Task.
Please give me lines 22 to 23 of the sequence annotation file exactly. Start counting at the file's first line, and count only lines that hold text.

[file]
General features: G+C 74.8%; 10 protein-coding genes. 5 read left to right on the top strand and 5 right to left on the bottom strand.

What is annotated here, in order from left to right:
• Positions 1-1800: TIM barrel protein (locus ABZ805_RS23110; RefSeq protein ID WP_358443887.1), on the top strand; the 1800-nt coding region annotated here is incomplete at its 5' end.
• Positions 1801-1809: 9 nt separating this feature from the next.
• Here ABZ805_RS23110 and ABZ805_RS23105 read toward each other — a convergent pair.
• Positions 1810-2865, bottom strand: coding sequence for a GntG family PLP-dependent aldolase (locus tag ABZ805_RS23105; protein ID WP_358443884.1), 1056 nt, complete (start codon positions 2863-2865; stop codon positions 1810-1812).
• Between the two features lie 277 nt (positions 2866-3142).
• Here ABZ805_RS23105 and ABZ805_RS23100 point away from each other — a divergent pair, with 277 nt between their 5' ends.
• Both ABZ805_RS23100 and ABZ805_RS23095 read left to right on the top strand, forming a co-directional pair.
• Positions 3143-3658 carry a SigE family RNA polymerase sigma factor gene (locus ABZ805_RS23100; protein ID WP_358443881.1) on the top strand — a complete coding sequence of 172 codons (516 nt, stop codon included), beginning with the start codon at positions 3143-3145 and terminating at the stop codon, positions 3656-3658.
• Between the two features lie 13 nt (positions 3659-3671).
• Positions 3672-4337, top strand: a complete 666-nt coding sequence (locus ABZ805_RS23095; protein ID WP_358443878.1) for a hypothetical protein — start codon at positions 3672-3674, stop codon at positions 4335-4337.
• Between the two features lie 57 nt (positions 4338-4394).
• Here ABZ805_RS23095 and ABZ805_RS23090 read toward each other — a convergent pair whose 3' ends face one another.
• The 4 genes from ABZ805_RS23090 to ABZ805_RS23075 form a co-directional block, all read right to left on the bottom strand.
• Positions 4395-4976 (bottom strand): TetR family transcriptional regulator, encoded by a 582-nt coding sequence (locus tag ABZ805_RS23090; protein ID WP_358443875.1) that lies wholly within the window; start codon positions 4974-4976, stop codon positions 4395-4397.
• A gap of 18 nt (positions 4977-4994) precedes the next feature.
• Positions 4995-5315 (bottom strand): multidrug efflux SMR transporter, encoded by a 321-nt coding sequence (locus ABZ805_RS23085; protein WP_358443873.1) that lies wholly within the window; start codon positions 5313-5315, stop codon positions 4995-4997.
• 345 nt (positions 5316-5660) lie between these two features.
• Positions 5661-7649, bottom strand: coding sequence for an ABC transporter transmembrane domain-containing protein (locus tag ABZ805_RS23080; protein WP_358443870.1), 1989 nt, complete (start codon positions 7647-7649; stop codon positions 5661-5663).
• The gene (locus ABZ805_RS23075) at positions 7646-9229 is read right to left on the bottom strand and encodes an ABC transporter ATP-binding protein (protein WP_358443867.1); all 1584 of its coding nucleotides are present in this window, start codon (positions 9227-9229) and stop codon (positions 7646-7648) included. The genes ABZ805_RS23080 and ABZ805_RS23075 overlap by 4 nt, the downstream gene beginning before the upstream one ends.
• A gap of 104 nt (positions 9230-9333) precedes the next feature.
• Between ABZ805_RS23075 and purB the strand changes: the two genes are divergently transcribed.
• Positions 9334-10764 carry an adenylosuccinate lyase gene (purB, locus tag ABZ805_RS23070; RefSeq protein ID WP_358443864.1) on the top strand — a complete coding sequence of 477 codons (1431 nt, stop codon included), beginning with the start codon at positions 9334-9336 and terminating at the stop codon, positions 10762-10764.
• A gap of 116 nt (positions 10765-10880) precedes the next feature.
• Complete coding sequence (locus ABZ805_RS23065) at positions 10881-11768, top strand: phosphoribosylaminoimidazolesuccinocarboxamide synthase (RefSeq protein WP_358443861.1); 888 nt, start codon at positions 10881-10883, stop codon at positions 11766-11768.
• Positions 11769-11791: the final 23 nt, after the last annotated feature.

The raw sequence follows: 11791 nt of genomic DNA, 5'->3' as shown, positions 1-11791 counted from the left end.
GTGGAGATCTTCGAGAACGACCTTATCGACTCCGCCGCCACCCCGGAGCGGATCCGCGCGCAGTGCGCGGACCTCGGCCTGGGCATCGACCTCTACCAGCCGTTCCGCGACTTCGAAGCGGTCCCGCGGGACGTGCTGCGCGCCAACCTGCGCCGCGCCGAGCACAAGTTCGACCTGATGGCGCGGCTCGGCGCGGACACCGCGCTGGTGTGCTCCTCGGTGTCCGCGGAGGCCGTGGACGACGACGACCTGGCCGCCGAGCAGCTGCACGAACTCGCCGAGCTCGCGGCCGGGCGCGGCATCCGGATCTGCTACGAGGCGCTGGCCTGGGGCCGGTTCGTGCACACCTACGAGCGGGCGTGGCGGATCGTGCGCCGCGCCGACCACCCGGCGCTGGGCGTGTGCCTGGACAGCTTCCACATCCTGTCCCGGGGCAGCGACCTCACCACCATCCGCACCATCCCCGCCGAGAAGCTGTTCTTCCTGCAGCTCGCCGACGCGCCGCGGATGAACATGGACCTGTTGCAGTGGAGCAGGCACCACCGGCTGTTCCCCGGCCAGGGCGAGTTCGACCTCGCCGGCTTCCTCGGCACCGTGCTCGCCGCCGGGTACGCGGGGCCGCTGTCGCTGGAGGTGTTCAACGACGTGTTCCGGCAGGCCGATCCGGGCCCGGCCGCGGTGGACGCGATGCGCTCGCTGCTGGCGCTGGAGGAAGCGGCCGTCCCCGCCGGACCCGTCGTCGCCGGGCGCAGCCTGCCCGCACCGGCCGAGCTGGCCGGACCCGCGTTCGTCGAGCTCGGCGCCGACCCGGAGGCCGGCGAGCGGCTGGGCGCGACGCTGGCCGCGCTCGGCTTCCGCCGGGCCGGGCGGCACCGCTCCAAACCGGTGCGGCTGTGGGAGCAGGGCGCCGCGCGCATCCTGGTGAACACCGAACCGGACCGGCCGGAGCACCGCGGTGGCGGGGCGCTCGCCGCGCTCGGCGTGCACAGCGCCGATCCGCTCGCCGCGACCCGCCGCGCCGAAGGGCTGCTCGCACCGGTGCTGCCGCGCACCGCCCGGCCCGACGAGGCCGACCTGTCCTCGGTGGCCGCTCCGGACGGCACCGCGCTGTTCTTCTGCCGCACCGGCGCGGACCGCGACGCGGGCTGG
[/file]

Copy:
• A gap of 104 nt (positions 9230-9333) precedes the next feature.
• Between ABZ805_RS23075 and purB the strand changes: the two genes are divergently transcribed.